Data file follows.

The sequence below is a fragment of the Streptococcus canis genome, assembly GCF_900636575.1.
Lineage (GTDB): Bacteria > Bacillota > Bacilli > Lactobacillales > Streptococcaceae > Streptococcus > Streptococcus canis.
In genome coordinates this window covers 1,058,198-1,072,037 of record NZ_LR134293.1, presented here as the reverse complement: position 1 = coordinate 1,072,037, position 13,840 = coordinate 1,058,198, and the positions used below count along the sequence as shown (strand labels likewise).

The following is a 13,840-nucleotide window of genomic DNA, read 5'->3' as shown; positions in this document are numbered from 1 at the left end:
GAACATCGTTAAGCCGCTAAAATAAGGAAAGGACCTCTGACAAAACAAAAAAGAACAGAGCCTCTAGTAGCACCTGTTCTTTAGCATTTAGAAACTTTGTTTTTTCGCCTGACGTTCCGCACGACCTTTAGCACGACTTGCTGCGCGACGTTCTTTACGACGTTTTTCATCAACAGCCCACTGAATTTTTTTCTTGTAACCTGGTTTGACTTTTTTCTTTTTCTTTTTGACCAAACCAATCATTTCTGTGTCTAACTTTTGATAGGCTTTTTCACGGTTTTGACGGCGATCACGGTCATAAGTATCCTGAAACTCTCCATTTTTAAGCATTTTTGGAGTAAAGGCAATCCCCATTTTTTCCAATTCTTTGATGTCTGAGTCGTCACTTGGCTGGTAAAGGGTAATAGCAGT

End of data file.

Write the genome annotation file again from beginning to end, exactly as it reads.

The sequence below is a fragment of the Streptococcus canis genome, assembly GCF_900636575.1.
Lineage (GTDB): Bacteria > Bacillota > Bacilli > Lactobacillales > Streptococcaceae > Streptococcus > Streptococcus canis.
In genome coordinates this window covers 1,058,198-1,072,037 of record NZ_LR134293.1, presented here as the reverse complement: position 1 = coordinate 1,072,037, position 13,840 = coordinate 1,058,198, and the positions used below count along the sequence as shown (strand labels likewise).

The following is a 13,840-nucleotide window of genomic DNA, read 5'->3' as shown; positions in this document are numbered from 1 at the left end:
GAACATCGTTAAGCCGCTAAAATAAGGAAAGGACCTCTGACAAAACAAAAAAGAACAGAGCCTCTAGTAGCACCTGTTCTTTAGCATTTAGAAACTTTGTTTTTTCGCCTGACGTTCCGCACGACCTTTAGCACGACTTGCTGCGCGACGTTCTTTACGACGTTTTTCATCAACAGCCCACTGAATTTTTTTCTTGTAACCTGGTTTGACTTTTTTCTTTTTCTTTTTGACCAAACCAATCATTTCTGTGTCTAACTTTTGATAGGCTTTTTCACGGTTTTGACGGCGATCACGGTCATAAGTATCCTGAAACTCTCCATTTTTAAGCATTTTTGGAGTAAAGGCAATCCCCATTTTTTCCAATTCTTTGATGTCTGAGTCGTCACTTGGCTGGTAAAGGGTAATAGCAGT